Mayor Michael Bloomberg has just demonstrated that you can become a billionaire in America many times over, while being clueless about the country you live in.
To Bloomberg, if you oppose a mosque two blocks from Ground Zero, you are indulging in religious bigotry and do not understand the Constitution. Here is the mayor explaining how the heroes of 9/11 died so that mosques might be built anywhere in New York City.
"On Sept. 11th, thousands of first responders heroically rushed to the scene and saved tens of thousands of lives. More than 400 of those first responders did not make it out alive. In rushing into those burning buildings, no one asked, "What god do you pray to? What beliefs do you hold?' We do not honor their lives by denying the very constitutional rights they died protecting. We honor those lives by defending those rights, and the freedoms those terrorists attacked."
The mayor appears to have plagiarized JFK's speech to the Houston ministers, where Kennedy defended a Catholic's right to run for president by invoking the heroic death of his brother Joe over the Channel.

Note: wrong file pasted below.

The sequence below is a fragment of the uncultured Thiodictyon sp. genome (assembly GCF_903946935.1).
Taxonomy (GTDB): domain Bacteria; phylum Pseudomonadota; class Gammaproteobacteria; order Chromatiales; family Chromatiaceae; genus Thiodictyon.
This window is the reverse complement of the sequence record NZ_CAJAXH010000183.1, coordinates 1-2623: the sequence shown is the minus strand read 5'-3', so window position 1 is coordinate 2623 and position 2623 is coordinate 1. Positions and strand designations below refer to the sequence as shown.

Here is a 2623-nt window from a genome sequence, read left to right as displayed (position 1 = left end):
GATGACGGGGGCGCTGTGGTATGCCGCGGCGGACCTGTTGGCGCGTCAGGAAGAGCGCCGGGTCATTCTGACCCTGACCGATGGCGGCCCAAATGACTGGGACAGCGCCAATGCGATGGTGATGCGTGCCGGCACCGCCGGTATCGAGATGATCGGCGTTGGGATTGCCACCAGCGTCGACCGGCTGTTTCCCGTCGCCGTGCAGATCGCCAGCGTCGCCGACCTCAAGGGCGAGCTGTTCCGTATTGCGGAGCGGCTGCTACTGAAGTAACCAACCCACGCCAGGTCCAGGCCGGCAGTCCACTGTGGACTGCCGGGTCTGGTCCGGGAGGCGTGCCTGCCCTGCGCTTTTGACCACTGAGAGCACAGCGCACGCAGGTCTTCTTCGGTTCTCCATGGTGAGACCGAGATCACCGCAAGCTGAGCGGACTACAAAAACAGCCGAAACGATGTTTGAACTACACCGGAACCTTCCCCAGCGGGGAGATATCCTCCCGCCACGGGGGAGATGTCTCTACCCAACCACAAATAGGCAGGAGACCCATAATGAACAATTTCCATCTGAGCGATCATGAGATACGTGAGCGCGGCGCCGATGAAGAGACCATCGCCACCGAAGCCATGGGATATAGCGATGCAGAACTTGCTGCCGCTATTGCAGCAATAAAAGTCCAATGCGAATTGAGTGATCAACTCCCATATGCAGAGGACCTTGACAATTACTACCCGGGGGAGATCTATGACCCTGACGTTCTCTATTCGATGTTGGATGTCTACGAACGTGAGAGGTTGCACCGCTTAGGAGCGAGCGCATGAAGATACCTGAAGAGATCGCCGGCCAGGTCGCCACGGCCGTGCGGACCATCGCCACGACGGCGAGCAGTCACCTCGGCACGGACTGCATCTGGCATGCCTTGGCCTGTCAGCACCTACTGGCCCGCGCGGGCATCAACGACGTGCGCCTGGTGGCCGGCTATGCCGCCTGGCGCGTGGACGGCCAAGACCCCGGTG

But the issue here is not religious tolerance. There are a hundred mosques in New York City.
The issue here is the appalling insensitivity, if not calculated insult, of erecting a mosque two blocks from a World Trade Center where 3,000 Americans were massacred by Islamic fanatics whose Muslim religion was integral to their identity and mission.
It is no more religious bigotry to oppose the Ground Zero Mosque than it would have been religious bigotry to oppose building a Shinto shrine in 1950 on Ford Island in Pearl Harbor, next to the Arizona.
To Americans, the land on which the twin towers stood is hallowed ground, a burial site made scared by the suffering and deaths of all who perished in the horrifying minutes those towers burned and fell.
There are many such sites in America. Lexington, Concord Bridge, Bunker Hill, Yorktown, the Alamo, Manassas -- where the first battle of the War Between the States was fought -- Antietam, Fredericksburg, Chancellorsville, Vicksburg, Gettysburg.
When developers tried to build a mall next to the Manassas battlefield, many who had kinfolk who fought and died in that war blocked it, including Jody Powell, Jimmy Carter's press secretary.
They did not fight development because they opposed private enterprise, any more than those who blocked the licensing of a casino beside Gettysburg battlefield did so because they dislike gambling.